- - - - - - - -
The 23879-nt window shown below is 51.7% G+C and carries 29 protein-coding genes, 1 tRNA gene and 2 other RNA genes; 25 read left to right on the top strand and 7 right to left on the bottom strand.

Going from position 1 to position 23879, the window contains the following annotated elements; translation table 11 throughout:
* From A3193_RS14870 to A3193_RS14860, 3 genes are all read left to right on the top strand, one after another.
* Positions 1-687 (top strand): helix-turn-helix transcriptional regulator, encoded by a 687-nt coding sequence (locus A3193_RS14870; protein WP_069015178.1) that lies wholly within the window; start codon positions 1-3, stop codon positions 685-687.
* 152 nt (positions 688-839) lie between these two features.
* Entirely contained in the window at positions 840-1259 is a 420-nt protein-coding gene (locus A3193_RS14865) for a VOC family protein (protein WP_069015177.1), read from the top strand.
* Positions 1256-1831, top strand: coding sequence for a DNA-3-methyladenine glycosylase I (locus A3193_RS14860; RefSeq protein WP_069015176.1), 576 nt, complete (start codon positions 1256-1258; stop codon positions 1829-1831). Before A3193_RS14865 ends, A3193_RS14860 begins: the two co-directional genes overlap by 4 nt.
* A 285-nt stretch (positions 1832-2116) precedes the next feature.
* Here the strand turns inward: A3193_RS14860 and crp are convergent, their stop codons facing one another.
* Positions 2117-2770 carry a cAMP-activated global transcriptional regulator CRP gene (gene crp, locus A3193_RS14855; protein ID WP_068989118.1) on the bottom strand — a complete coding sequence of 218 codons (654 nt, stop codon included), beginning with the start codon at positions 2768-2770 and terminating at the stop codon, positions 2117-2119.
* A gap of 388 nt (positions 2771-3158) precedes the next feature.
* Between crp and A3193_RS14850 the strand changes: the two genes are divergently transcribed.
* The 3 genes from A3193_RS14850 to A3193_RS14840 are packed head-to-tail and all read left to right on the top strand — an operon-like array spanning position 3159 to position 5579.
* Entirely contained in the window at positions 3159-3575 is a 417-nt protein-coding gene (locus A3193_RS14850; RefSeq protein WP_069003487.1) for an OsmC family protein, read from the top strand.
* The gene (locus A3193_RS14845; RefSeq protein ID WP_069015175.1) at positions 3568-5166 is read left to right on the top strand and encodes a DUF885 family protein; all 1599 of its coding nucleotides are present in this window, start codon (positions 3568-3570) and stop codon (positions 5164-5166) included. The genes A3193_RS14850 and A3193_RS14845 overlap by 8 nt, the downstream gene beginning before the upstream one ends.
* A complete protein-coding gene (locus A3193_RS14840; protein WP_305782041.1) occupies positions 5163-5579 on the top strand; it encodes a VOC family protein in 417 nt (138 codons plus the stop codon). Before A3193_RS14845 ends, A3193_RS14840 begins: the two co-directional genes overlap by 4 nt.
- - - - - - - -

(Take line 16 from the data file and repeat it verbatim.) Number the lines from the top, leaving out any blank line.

* A complete protein-coding gene (locus A3193_RS14840; protein WP_305782041.1) occupies positions 5163-5579 on the top strand; it encodes a VOC family protein in 417 nt (138 codons plus the stop codon). Before A3193_RS14845 ends, A3193_RS14840 begins: the two co-directional genes overlap by 4 nt.